With the appeal of increased energy, better athletic performance and better focus, it’s easy to see why energy drinks have become incredibly popular for teenagers. Sadly, because the drinks are sold everywhere and aren’t regulated, many parents aren’t aware that they may not be as harmless as they appear. And we’re all aware that no brand has actually been implicated in any hospitalization or death. There have been lawsuits and news about the possible connection (not specific cause) of a particular energy drink with a tragic situation.

In a recent study published in the Journal of Addiction Medicine, it was shown that consuming energy drinks was strongly and positively associated with alcohol, cigarette, and illicit drug use in the preceding 30 days by adolescents. The observed associations between energy drinks and substance use were significantly stronger than those between regular or diet soft drinks and substance use.

The report suggests that personality traits that make a young person more likely to consume an energy drink—such as being a risk taker—may increase the chances that he or she will try addictive substances.

Researcher Yvonne M. Terry-McElrath and colleagues at the Institute of Social Research at the University of Michigan studied U.S. secondary school students in 2010 and 2011, looking at energy and soft-drink consumption and its associations with substance abuse. As part of the Monitoring the Future (MTF) study, surveys were administered to students in the 8th, 10th, and 12th grades.

Approximately 30 percent of student respondents reported consuming energy drinks or shots. The study also found that 8th graders reported a significantly higher frequency of consuming energy drinks than 10th or 12th grade students, and that the consumption frequency was significantly higher for adolescent boys than for adolescent girls. Consumption of both soda and energy drinks was highest among adolescents in families with low average parental education as well as in single-parent households.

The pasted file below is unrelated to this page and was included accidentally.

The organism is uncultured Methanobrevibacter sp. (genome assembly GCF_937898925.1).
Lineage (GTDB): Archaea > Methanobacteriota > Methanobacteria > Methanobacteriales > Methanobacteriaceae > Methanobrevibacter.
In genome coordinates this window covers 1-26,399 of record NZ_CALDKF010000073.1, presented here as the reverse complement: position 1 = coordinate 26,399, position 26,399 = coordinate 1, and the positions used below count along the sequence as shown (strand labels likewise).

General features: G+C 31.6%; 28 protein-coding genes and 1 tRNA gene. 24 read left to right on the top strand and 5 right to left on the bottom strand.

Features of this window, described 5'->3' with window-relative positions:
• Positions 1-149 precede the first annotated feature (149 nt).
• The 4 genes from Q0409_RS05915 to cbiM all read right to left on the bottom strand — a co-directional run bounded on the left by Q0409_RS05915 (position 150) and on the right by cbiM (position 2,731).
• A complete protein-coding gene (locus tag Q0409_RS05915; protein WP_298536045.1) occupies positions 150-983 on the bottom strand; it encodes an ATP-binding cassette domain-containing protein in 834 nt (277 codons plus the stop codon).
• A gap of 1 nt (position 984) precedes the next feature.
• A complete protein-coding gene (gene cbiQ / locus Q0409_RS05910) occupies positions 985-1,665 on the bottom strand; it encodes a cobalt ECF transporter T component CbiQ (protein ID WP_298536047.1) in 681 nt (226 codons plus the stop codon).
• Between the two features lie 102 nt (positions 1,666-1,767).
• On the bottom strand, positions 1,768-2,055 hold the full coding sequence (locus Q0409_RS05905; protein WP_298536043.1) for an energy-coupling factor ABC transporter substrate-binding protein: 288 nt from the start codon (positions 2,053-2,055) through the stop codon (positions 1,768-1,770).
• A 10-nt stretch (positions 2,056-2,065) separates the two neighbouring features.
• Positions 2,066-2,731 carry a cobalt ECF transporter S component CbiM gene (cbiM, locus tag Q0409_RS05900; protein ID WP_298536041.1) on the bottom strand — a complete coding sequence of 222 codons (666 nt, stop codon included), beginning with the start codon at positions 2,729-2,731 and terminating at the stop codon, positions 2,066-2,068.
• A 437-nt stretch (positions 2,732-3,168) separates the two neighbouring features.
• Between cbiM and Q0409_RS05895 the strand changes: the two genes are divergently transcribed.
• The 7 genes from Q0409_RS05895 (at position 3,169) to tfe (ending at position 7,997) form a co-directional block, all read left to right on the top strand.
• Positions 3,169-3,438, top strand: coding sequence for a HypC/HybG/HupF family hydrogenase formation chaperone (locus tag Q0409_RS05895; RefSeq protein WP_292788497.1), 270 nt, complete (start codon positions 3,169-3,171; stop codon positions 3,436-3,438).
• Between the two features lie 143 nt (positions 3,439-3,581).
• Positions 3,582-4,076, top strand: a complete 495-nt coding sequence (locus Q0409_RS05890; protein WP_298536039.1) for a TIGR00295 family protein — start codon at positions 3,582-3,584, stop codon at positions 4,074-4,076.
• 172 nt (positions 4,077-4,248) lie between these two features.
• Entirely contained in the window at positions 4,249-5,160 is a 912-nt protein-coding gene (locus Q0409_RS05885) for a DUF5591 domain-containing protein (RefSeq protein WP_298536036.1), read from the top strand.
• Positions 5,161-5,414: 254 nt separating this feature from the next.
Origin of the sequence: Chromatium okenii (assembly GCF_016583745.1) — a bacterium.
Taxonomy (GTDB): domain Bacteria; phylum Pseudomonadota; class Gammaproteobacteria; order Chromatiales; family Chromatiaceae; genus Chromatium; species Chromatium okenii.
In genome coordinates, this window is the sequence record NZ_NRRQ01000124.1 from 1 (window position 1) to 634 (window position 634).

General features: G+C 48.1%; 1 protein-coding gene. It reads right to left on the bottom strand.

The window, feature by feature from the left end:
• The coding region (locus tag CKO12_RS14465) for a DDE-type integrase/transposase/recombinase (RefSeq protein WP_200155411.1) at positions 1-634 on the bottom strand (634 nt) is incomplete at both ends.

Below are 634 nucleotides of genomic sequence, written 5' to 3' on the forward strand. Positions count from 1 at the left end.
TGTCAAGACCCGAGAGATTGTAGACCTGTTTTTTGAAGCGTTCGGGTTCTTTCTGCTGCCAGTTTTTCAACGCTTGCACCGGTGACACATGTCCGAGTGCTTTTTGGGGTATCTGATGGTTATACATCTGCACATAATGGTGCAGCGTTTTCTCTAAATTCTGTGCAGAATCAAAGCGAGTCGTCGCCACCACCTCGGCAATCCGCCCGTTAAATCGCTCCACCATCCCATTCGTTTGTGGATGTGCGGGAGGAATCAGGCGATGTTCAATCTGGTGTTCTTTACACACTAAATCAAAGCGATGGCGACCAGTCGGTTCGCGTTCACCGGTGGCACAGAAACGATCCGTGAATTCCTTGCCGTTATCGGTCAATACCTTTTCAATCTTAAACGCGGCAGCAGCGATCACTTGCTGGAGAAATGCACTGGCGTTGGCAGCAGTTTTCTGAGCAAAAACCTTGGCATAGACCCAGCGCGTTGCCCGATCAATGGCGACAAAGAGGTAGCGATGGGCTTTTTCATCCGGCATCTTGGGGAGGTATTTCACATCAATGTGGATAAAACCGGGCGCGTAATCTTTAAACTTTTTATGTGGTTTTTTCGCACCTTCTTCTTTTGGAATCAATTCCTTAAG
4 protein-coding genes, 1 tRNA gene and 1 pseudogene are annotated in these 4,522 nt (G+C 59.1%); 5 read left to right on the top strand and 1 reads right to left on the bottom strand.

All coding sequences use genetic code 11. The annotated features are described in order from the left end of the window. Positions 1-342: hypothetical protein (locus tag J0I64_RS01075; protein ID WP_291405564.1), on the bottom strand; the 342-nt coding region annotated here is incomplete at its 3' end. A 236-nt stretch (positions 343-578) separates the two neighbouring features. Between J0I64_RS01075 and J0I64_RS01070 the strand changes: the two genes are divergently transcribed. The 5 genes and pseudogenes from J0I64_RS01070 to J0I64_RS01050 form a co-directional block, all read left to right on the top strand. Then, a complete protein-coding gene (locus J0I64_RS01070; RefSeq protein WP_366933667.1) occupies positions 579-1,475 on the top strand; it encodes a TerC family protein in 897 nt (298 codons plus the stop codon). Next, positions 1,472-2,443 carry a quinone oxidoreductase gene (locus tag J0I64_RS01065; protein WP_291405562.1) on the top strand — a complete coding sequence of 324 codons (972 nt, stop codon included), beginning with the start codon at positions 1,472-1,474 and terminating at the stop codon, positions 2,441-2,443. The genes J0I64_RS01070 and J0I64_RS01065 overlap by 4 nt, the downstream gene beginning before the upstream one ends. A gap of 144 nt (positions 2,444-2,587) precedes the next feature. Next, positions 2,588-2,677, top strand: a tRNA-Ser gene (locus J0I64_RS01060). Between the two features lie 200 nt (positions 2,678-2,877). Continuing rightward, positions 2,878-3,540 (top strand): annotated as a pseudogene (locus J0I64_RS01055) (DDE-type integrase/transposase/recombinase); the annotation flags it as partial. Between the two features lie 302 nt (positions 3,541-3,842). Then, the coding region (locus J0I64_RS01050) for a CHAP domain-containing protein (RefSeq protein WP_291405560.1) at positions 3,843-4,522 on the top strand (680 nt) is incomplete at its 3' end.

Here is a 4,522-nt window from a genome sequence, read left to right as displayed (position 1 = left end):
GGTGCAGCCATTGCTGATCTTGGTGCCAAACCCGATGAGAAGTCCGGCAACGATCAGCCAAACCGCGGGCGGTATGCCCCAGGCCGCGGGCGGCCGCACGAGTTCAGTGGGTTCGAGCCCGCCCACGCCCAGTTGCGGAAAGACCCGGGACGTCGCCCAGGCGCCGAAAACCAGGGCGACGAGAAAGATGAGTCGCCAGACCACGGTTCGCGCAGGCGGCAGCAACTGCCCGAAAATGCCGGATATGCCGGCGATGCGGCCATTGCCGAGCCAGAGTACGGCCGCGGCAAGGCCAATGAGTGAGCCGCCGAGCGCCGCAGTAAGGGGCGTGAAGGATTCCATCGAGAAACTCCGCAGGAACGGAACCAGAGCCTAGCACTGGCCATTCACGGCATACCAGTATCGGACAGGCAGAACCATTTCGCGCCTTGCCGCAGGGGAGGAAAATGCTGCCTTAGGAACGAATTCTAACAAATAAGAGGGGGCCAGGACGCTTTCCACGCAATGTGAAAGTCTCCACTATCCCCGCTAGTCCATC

Cautioning that this study does not establish causation between the behaviors, the researchers recommend education for parents and prevention efforts among young people. This includes information on the masking effects that the caffeine in energy drinks can have on alcohol- and other substance-related impairments, and recognition that some groups may be particularly likely to consume energy drinks and to be substance users.

Energy drinks generally contain extra-large doses of caffeine and/or other legal stimulants. An energy drink may contain between 75 milligrams to more than 200 milligrams of caffeine per serving—compared with the 34 milligrams in a Coke. Some energy drinks list additives such as guarana, which can contain about four times the amount of caffeine that coffee beans have; however, many consumers don’t recognize this ingredient as a source of caffeine.

Commenting on the study’s findings, Janet P. Engle, PharmD, FAPhA, head of the Department of Pharmacy Practice at the University of Illinois at Chicago (who was not involved in the study), advised, “Everyone wants the magic bullet for getting energized and staying awake. However, energy drinks are not the best answer. There is a lack of research and regulation associated with energy drinks, and they may cause dangerous health consequences in users.”

While there are no official recommendations for caffeine intake for adolescents, the American Academy of Pediatrics has stated that adolescents should not consume more than 100 mg of caffeine a day. The idea that different energy drink products contain different amounts of caffeine and that various ingredients in those energy drinks may have stimulant effects themselves, we can easily see how teens consuming these drinks are ingesting far too much of the substance. That’s scary.

So while we wait for the FDA to investigate the drinks further and consider regulations, it’s important for adults to take note of the new research regarding alcohol and drug use as it may relate to energy drink consumption. It’s a good idea to be add energy drinks — and caffeine consumption — to the list of things we need to be vigilant about regarding our teenagers.

http://www.healthline.com/health-news/children-who-drink-energy-drinks-higher-risk-drug-use-020714